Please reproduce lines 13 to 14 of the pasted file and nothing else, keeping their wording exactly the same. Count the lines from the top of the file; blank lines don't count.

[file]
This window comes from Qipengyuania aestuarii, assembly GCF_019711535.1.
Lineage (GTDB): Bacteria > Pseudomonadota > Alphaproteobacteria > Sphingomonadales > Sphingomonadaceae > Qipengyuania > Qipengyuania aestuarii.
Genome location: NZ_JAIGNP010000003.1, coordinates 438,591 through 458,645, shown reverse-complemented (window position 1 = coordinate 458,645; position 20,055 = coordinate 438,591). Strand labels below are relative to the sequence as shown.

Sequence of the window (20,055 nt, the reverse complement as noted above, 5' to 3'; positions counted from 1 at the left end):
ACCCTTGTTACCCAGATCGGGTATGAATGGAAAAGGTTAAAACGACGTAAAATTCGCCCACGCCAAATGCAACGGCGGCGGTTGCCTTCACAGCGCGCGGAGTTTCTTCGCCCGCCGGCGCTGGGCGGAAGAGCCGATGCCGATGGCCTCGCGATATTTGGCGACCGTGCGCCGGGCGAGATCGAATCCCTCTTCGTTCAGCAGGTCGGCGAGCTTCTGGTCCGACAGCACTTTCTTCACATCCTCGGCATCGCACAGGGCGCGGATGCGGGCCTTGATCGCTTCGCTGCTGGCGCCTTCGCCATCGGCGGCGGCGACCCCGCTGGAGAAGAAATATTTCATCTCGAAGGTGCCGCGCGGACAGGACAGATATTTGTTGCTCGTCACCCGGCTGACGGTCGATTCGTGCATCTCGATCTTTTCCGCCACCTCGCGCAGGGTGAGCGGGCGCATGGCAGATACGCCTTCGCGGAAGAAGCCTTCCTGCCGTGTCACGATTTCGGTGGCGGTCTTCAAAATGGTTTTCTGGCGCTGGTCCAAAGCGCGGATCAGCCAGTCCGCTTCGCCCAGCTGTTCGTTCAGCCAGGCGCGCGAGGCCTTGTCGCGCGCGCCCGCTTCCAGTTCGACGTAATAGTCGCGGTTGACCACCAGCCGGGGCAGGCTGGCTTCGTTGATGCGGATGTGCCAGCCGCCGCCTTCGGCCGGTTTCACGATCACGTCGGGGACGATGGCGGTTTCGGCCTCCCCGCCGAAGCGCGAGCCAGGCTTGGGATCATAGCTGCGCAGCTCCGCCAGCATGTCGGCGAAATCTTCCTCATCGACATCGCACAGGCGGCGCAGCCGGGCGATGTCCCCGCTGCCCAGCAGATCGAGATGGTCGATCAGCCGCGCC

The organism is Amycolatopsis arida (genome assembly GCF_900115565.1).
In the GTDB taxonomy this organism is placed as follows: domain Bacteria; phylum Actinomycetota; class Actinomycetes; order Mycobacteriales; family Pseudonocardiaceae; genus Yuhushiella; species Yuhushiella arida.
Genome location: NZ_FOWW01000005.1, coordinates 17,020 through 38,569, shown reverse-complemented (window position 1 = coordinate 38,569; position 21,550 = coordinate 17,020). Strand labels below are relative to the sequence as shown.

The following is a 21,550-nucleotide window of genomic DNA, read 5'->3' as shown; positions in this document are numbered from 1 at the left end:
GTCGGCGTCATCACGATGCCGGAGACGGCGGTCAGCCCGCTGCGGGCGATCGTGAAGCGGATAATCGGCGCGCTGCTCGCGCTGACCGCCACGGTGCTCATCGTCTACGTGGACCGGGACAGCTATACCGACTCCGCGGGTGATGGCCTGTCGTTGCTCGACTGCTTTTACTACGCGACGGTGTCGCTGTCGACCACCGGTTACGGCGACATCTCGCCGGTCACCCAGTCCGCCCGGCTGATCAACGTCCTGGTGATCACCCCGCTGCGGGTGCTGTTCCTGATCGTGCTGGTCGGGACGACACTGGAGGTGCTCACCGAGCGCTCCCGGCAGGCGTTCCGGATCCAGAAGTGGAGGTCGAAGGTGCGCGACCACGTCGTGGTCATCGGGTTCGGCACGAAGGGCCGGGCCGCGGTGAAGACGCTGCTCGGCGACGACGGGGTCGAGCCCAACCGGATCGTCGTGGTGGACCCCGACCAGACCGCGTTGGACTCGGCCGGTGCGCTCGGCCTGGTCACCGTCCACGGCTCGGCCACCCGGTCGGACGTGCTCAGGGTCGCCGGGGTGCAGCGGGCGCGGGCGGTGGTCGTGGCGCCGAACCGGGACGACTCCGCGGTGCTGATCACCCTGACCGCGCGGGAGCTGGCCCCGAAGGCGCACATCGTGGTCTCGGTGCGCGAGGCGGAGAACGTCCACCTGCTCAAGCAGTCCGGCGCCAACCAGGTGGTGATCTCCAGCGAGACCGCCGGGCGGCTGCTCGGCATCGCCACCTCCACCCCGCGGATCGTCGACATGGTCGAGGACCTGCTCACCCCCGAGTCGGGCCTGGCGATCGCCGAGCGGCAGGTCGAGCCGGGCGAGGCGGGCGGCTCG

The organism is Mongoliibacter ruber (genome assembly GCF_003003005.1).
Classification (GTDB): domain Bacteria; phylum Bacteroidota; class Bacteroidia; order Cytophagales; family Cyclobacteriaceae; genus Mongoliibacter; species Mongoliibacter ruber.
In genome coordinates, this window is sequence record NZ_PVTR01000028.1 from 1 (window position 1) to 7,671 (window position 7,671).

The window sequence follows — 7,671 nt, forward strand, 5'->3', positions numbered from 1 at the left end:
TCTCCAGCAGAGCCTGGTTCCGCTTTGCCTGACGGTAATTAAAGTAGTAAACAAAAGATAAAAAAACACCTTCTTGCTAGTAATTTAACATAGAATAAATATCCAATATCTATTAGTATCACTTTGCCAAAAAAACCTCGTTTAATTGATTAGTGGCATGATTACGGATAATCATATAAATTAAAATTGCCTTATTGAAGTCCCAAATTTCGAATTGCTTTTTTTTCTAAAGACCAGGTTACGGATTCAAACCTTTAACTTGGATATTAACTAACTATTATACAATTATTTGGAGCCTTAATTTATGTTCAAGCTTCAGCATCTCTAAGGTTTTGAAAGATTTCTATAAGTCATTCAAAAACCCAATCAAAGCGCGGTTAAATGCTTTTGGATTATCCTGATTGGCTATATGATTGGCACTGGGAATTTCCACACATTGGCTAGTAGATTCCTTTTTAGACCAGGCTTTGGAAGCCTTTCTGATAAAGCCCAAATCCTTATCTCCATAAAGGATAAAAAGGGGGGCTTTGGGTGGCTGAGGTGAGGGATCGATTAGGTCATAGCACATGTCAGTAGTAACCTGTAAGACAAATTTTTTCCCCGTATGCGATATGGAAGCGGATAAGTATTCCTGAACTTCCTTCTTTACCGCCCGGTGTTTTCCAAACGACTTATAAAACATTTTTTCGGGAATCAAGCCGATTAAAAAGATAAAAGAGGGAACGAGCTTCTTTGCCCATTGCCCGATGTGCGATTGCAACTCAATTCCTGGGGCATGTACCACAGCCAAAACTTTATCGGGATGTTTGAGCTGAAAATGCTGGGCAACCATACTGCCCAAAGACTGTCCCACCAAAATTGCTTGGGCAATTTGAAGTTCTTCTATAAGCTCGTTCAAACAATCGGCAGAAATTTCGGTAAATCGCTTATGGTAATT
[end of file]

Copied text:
In genome coordinates, this window is sequence record NZ_PVTR01000028.1 from 1 (window position 1) to 7,671 (window position 7,671).

The window sequence follows — 7,671 nt, forward strand, 5'->3', positions numbered from 1 at the left end: